Customize your JAMA Network experience by selecting one or more topics from the list below.
Identify all potential conflicts of interest that might be relevant to your comment.
Conflicts of interest comprise financial interests, activities, and relationships within the past 3 years including but not limited to employment, affiliation, grants or funding, consultancies, honoraria or payment, speaker's bureaus, stock ownership or options, expert testimony, royalties, donation of medical equipment, or patents planned, pending, or issued.
Err on the side of full disclosure.
If you have no conflicts of interest, check "No potential conflicts of interest" in the box below. The information will be posted with your response.
Not all submitted comments are published. Please see our commenting policy for details.
Khater F, Vairy S, Langlois S, et al. Molecular Profiling of Hard-to-Treat Childhood and Adolescent Cancers. JAMA Netw Open. 2019;2(4):e192906. doi:https://doi.org/10.1001/jamanetworkopen.2019.2906
Can genome sequencing facilitate the molecular profiling of the patient's tumor to identify actionable and targetable alterations?
In this diagnostic study of 62 consecutive pediatric patients with hard-to-treat cancer who were enrolled in the TRICEPS study, incorporating multimodal genomic sequencing, including RNA sequencing, into the management of refractory or relapsed childhood and adolescent cancers identified potentially actionable alterations in 54 (87%) of patients.
Molecular profiling may enable the identification of potentially actionable alterations with clinical implications for most patients tested, including targeted therapy and clinically relevant information of diagnostic, prognostic, and monitoring significance.
Little progress in pediatric cancer treatment has been noted in the past decade, urging the development of novel therapeutic strategies for adolescents and children with hard-to-treat cancers. Use of comprehensive molecular profiling in the clinical management of children and adolescents with cancer appears a suitable approach to improve patient care and outcomes, particularly for hard-to-treat cases.
To assess the feasibility of identifying potentially actionable mutations using next-generation sequencing–based assays in a clinically relevant time frame.
Design, Setting, and Participants
This diagnostic study reports the results of the TRICEPS study, a prospective genome sequencing study conducted in Québec, Canada. Participants, aged 18 years or younger at diagnosis, with refractory or relapsed childhood and adolescent cancers were enrolled from April 2014 through January 2018. Whole-exome sequencing (WES) of matched tumor normal samples and RNA sequencing of tumor were performed to identify single-nucleotide variants, fusion transcripts, differential gene expression, and copy number alterations. Results reviewed by a team of experts were further annotated, synthesized into a report, and subsequently discussed in a multidisciplinary molecular tumor board.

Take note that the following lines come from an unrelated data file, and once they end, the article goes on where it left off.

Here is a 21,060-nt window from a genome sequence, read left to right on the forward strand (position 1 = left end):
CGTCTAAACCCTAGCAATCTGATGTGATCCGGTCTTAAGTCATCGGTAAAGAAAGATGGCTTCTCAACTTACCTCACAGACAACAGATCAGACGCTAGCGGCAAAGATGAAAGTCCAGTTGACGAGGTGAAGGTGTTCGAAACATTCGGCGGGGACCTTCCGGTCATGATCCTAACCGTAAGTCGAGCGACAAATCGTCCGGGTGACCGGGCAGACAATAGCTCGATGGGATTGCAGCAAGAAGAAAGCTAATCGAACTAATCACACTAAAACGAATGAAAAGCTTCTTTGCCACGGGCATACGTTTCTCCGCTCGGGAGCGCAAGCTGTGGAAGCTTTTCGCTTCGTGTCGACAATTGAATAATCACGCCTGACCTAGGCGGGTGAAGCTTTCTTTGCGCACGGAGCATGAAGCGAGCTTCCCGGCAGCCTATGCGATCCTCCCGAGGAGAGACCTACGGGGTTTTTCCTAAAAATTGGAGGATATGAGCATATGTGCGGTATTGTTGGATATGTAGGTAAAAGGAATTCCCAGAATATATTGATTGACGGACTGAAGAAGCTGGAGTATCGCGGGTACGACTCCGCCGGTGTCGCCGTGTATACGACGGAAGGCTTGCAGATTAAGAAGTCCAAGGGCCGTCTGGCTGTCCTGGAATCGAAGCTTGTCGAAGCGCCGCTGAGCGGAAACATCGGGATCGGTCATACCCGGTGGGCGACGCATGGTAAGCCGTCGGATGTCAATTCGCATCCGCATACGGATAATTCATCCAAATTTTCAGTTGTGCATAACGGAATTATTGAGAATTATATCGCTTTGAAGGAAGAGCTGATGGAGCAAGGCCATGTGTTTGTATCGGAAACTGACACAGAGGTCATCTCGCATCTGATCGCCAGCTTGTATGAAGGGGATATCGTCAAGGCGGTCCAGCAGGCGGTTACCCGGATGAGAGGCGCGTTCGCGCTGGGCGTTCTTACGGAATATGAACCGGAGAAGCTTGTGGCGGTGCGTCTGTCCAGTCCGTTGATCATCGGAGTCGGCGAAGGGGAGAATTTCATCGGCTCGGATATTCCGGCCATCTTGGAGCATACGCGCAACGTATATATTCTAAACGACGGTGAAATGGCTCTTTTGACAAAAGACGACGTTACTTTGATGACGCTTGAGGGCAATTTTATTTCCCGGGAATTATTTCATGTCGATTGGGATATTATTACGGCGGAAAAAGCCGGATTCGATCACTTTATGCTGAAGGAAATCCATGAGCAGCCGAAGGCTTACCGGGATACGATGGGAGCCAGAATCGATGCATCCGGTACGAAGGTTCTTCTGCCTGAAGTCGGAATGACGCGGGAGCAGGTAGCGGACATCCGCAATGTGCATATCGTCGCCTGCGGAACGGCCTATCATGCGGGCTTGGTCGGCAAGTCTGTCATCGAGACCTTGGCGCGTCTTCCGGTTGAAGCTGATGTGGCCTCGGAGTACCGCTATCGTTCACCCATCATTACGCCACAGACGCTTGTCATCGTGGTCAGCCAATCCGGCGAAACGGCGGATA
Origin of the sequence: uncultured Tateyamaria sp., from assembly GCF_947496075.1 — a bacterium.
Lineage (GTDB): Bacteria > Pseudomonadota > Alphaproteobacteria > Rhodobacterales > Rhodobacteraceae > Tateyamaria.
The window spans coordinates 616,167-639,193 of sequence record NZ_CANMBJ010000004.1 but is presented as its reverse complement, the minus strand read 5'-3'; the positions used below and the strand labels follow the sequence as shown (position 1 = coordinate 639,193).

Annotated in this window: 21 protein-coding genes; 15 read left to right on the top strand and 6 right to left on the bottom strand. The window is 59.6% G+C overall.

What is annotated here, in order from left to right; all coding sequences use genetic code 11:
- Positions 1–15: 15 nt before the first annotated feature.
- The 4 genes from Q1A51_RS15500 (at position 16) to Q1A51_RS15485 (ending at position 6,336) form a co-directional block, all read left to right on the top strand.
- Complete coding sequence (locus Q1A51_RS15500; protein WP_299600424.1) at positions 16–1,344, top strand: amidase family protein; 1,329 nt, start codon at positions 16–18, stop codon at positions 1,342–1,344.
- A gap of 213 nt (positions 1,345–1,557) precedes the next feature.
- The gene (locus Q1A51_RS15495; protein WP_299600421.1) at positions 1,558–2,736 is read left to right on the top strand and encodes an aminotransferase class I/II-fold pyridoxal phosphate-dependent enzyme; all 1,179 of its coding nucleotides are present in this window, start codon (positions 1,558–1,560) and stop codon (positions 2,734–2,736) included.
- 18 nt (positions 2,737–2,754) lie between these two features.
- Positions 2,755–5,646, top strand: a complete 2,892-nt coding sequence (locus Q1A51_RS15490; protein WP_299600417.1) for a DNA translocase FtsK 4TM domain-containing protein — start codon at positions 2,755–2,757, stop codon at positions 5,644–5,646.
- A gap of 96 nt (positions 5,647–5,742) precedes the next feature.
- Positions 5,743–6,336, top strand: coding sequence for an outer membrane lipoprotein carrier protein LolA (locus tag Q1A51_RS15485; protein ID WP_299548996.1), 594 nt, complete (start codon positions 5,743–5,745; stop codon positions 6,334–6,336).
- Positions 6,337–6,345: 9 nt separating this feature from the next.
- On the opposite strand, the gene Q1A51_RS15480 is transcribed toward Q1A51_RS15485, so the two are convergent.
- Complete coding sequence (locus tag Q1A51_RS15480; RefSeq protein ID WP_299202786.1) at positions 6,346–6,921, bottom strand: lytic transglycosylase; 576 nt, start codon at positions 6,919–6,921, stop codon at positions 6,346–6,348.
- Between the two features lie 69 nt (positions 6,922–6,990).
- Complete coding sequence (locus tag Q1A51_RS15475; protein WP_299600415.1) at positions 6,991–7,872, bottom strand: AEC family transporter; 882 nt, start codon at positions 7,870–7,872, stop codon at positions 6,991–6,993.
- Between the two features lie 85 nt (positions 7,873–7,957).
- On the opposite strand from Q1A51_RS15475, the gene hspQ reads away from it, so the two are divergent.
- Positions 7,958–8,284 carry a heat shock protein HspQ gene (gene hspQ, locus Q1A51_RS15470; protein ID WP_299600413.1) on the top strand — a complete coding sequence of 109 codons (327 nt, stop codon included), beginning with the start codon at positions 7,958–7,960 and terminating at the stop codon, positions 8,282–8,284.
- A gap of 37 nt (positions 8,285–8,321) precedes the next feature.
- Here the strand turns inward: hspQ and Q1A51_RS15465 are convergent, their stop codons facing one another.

Main Outcomes and Measures
Molecular profiling of pediatric patients with hard-to-treat cancer, identification of actionable and targetable alteration needed for the management of these patients, and proposition of targeted and personalized novel therapeutic strategies.
A total of 84 patients with hard-to-treat cancers were included in the analysis. These patients had a mean (range) age of 10.1 (1-21) years and a similar proportion of male (45 [54%]) and female (39 [46%]). Sixty-two patients (74%) had suitable tissues for multimodal molecular profiling (WES and RNA sequencing). The process from DNA or RNA isolation to genomic sequencing and data analysis steps took a median (range) of 24 (4-41) days. Potentially actionable alterations were identified in 54 of 62 patients (87%). Actions were taken in 22 of 54 patients (41%), and 18 (33%) either were on a second or third line of treatment, were in remission, or had stable disease and thus no actions were taken.
Conclusions and Relevance
Incorporating genomic sequencing into the management of hard-to-treat childhood and adolescent cancers appeared feasible; molecular profiling may enable the identification of potentially actionable alterations with clinical implications for most patients, including targeted therapy and clinically relevant information of diagnostic, prognostic, and monitoring significance.
Create a personal account or sign in to: